Students in the House: Housing waitlist shorter than normal


Construction on the new dorms provided under the NextGEN plans for UConn, as seen from from the upper level of North Garage. The ScHOLA2RS House will be located in these new dorms, along with STEM dorms. (Cheyenne Haslett/Daily Campus)

Students are already being offered housing off the wait list for the 2016-17 school year, making the list shorter than previous years, according to the University of Connecticut’s Office of Residential Life.

“We have already been able to offer housing to over 300 students from the waiting list and are continuing to evaluate the remaining students on the waiting list every few weeks,” said Kimberly Proulx, associate director of housing services.

Therefore, Proulx said the likelihood of getting off the wait list for on-campus housing is extremely positive.

Proulx said when the waiting list was determined for continuing students after the January housing application deadline, it was at a similar length to previous years. 

The reason for this, Proulx said, is because res life has changed their cancellation policies, deadlines and fees to encourage students to make plans to live off campus earlier.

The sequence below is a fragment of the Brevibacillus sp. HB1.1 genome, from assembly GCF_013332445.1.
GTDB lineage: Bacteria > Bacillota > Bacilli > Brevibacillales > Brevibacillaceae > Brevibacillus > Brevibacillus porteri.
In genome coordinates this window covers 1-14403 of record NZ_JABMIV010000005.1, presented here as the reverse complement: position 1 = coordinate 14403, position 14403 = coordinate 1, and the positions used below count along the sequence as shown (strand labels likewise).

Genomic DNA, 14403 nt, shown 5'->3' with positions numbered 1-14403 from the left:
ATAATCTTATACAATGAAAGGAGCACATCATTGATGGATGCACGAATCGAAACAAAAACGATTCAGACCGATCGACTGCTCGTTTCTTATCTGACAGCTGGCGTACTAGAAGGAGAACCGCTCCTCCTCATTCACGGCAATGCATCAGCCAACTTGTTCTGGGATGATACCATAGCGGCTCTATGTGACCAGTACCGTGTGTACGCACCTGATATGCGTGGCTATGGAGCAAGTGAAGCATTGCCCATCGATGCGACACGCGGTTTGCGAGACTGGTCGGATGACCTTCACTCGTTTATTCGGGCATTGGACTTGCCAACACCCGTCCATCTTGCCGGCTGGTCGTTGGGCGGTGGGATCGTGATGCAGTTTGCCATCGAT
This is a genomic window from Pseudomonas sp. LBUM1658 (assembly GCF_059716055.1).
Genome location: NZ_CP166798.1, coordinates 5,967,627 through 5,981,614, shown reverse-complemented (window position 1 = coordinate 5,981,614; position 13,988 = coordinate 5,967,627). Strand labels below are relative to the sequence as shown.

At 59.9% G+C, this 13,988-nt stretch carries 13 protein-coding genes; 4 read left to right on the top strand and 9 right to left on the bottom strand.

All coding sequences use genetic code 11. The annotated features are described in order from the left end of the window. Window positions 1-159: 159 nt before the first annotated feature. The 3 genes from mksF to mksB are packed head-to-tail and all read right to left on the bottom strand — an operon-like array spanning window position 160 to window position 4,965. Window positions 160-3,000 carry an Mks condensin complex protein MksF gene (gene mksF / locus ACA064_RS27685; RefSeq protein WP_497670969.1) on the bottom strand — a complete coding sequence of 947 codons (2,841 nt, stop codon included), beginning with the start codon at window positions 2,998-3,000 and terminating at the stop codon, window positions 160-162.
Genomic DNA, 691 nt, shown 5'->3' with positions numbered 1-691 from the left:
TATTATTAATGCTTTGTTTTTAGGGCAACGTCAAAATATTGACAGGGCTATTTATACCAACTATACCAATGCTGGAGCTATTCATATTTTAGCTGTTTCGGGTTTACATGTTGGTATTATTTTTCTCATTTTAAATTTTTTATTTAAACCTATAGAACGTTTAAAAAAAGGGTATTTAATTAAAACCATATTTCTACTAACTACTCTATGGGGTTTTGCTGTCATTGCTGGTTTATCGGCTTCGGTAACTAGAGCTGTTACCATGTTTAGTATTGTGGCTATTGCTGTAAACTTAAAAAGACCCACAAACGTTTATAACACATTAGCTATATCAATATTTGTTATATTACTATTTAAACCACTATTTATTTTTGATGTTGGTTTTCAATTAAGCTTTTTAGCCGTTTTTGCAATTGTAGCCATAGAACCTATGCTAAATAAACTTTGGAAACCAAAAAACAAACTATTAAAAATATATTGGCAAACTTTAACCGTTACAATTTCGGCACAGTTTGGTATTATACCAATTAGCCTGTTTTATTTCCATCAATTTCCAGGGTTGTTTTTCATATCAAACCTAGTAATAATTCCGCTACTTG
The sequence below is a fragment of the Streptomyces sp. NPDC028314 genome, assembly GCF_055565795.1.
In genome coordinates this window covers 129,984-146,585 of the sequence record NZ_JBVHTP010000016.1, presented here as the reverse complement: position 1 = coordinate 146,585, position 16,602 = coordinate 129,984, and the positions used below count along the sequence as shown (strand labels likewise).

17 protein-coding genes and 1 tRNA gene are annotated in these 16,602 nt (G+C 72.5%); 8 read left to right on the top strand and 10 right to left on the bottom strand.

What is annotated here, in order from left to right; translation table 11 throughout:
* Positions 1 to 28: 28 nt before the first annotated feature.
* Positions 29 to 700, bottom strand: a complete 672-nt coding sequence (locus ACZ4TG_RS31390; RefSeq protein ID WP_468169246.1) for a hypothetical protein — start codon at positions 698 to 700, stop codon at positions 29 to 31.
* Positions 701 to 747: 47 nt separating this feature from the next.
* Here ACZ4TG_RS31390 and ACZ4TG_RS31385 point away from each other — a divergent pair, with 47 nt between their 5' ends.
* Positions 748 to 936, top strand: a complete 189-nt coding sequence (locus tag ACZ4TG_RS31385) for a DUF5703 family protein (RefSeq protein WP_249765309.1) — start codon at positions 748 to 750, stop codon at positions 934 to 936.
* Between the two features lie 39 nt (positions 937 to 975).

Even though the wait list is shorter, the amount of housing for students on campus is decreasing, according to Proulx.

“Although we gain more than 700 beds with the Next Gen building, we are losing the spaces in Connecticut Commons.  We are also converting some lounges in Buckley and other areas into study spaces, so this will decrease our number of beds slightly but will help to improve students’ experience in the halls,” Proulx said.

Res Life always experiences a larger number of applications from students than the number they will house, Proulx said, because many students apply for housing while still exploring other options, but later cancel their application or assignment. 

Proulx said that generally the reasons that students are put on the wait list for housing are students who have lived on campus for more than eight semesters, students who missed the January application deadline, students who currently live off campus or commute and graduate students.

One of the largest groups of students who are put on the wait list, Proulx said, are students who have previously canceled their housing but decide they want to move back onto campus. 

“We always tell students when they cancel that it is difficult to return to on-campus housing, because we know these students will be on awaiting list and not guaranteed housing.  Year to year, it depends on the demand for housing of whether or not it is likely that we can offer housing to these students,” Proulx said.  

Emma Krueger is a staff writer for The Daily Campus. She can be reached via email at

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